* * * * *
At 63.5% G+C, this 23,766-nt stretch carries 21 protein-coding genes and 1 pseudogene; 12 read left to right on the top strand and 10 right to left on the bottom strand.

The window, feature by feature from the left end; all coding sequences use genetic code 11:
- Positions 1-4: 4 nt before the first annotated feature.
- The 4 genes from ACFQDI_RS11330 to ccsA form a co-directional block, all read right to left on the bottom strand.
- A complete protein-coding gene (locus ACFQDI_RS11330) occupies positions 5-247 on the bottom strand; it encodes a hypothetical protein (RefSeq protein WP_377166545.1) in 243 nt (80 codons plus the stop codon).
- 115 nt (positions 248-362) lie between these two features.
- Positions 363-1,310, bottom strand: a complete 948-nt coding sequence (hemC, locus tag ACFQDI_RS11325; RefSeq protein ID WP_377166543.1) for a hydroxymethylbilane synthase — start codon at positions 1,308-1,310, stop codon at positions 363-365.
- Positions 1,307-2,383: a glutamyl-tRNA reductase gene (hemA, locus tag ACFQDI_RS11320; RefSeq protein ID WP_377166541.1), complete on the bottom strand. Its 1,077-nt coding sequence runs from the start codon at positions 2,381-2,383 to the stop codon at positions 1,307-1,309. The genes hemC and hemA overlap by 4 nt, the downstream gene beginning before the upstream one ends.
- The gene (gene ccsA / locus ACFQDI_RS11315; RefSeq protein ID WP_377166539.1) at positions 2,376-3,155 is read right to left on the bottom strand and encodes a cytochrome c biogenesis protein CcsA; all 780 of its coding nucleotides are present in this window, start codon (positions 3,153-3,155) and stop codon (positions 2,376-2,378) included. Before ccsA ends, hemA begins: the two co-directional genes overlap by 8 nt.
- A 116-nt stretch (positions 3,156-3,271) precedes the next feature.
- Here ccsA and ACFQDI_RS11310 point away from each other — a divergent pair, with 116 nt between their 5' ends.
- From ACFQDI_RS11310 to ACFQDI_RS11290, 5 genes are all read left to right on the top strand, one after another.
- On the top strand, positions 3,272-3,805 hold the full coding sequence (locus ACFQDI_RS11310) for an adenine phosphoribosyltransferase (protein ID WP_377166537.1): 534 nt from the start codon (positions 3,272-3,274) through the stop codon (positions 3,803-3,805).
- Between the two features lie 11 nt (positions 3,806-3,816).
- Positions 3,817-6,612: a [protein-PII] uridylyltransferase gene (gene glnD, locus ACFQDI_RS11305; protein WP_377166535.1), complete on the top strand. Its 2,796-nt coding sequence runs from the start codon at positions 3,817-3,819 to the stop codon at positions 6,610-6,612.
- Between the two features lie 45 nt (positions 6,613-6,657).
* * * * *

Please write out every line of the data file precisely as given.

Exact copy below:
At 63.5% G+C, this 23,766-nt stretch carries 21 protein-coding genes and 1 pseudogene; 12 read left to right on the top strand and 10 right to left on the bottom strand.

The window, feature by feature from the left end; all coding sequences use genetic code 11:
- Positions 1-4: 4 nt before the first annotated feature.
- The 4 genes from ACFQDI_RS11330 to ccsA form a co-directional block, all read right to left on the bottom strand.
- A complete protein-coding gene (locus ACFQDI_RS11330) occupies positions 5-247 on the bottom strand; it encodes a hypothetical protein (RefSeq protein WP_377166545.1) in 243 nt (80 codons plus the stop codon).
- 115 nt (positions 248-362) lie between these two features.
- Positions 363-1,310, bottom strand: a complete 948-nt coding sequence (hemC, locus tag ACFQDI_RS11325; RefSeq protein ID WP_377166543.1) for a hydroxymethylbilane synthase — start codon at positions 1,308-1,310, stop codon at positions 363-365.
- Positions 1,307-2,383: a glutamyl-tRNA reductase gene (hemA, locus tag ACFQDI_RS11320; RefSeq protein ID WP_377166541.1), complete on the bottom strand. Its 1,077-nt coding sequence runs from the start codon at positions 2,381-2,383 to the stop codon at positions 1,307-1,309. The genes hemC and hemA overlap by 4 nt, the downstream gene beginning before the upstream one ends.
- The gene (gene ccsA / locus ACFQDI_RS11315; RefSeq protein ID WP_377166539.1) at positions 2,376-3,155 is read right to left on the bottom strand and encodes a cytochrome c biogenesis protein CcsA; all 780 of its coding nucleotides are present in this window, start codon (positions 3,153-3,155) and stop codon (positions 2,376-2,378) included. Before ccsA ends, hemA begins: the two co-directional genes overlap by 8 nt.
- A 116-nt stretch (positions 3,156-3,271) precedes the next feature.
- Here ccsA and ACFQDI_RS11310 point away from each other — a divergent pair, with 116 nt between their 5' ends.
- From ACFQDI_RS11310 to ACFQDI_RS11290, 5 genes are all read left to right on the top strand, one after another.
- On the top strand, positions 3,272-3,805 hold the full coding sequence (locus ACFQDI_RS11310) for an adenine phosphoribosyltransferase (protein ID WP_377166537.1): 534 nt from the start codon (positions 3,272-3,274) through the stop codon (positions 3,803-3,805).
- Between the two features lie 11 nt (positions 3,806-3,816).
- Positions 3,817-6,612: a [protein-PII] uridylyltransferase gene (gene glnD, locus ACFQDI_RS11305; protein WP_377166535.1), complete on the top strand. Its 2,796-nt coding sequence runs from the start codon at positions 3,817-3,819 to the stop codon at positions 6,610-6,612.
- Between the two features lie 45 nt (positions 6,613-6,657).